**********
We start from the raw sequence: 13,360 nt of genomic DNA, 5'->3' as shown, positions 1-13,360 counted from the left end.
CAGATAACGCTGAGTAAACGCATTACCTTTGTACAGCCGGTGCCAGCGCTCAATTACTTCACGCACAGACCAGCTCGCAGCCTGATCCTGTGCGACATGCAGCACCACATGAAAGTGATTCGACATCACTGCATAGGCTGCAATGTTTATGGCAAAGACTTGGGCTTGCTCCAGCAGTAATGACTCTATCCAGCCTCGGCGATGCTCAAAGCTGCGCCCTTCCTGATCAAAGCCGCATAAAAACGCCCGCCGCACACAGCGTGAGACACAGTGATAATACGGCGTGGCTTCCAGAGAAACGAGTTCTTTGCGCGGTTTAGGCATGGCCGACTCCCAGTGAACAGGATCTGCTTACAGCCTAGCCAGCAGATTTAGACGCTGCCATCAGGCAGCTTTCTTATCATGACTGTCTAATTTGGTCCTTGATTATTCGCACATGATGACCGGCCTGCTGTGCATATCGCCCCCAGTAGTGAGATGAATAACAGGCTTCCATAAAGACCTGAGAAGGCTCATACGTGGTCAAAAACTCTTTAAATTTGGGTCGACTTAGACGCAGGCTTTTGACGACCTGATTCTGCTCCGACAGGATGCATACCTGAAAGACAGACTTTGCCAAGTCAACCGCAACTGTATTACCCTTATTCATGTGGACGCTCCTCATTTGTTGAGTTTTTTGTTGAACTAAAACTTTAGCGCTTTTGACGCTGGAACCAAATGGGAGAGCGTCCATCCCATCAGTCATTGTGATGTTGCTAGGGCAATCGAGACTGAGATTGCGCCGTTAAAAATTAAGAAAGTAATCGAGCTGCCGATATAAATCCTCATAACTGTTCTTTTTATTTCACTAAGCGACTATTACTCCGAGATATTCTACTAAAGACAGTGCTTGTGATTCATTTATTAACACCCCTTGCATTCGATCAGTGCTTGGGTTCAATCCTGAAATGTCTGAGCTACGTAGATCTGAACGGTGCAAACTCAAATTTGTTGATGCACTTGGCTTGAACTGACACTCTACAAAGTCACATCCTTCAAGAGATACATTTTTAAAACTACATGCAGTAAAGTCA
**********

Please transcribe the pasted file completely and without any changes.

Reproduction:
We start from the raw sequence: 13,360 nt of genomic DNA, 5'->3' as shown, positions 1-13,360 counted from the left end.
CAGATAACGCTGAGTAAACGCATTACCTTTGTACAGCCGGTGCCAGCGCTCAATTACTTCACGCACAGACCAGCTCGCAGCCTGATCCTGTGCGACATGCAGCACCACATGAAAGTGATTCGACATCACTGCATAGGCTGCAATGTTTATGGCAAAGACTTGGGCTTGCTCCAGCAGTAATGACTCTATCCAGCCTCGGCGATGCTCAAAGCTGCGCCCTTCCTGATCAAAGCCGCATAAAAACGCCCGCCGCACACAGCGTGAGACACAGTGATAATACGGCGTGGCTTCCAGAGAAACGAGTTCTTTGCGCGGTTTAGGCATGGCCGACTCCCAGTGAACAGGATCTGCTTACAGCCTAGCCAGCAGATTTAGACGCTGCCATCAGGCAGCTTTCTTATCATGACTGTCTAATTTGGTCCTTGATTATTCGCACATGATGACCGGCCTGCTGTGCATATCGCCCCCAGTAGTGAGATGAATAACAGGCTTCCATAAAGACCTGAGAAGGCTCATACGTGGTCAAAAACTCTTTAAATTTGGGTCGACTTAGACGCAGGCTTTTGACGACCTGATTCTGCTCCGACAGGATGCATACCTGAAAGACAGACTTTGCCAAGTCAACCGCAACTGTATTACCCTTATTCATGTGGACGCTCCTCATTTGTTGAGTTTTTTGTTGAACTAAAACTTTAGCGCTTTTGACGCTGGAACCAAATGGGAGAGCGTCCATCCCATCAGTCATTGTGATGTTGCTAGGGCAATCGAGACTGAGATTGCGCCGTTAAAAATTAAGAAAGTAATCGAGCTGCCGATATAAATCCTCATAACTGTTCTTTTTATTTCACTAAGCGACTATTACTCCGAGATATTCTACTAAAGACAGTGCTTGTGATTCATTTATTAACACCCCTTGCATTCGATCAGTGCTTGGGTTCAATCCTGAAATGTCTGAGCTACGTAGATCTGAACGGTGCAAACTCAAATTTGTTGATGCACTTGGCTTGAACTGACACTCTACAAAGTCACATCCTTCAAGAGATACATTTTTAAAACTACATGCAGTAAAGTCA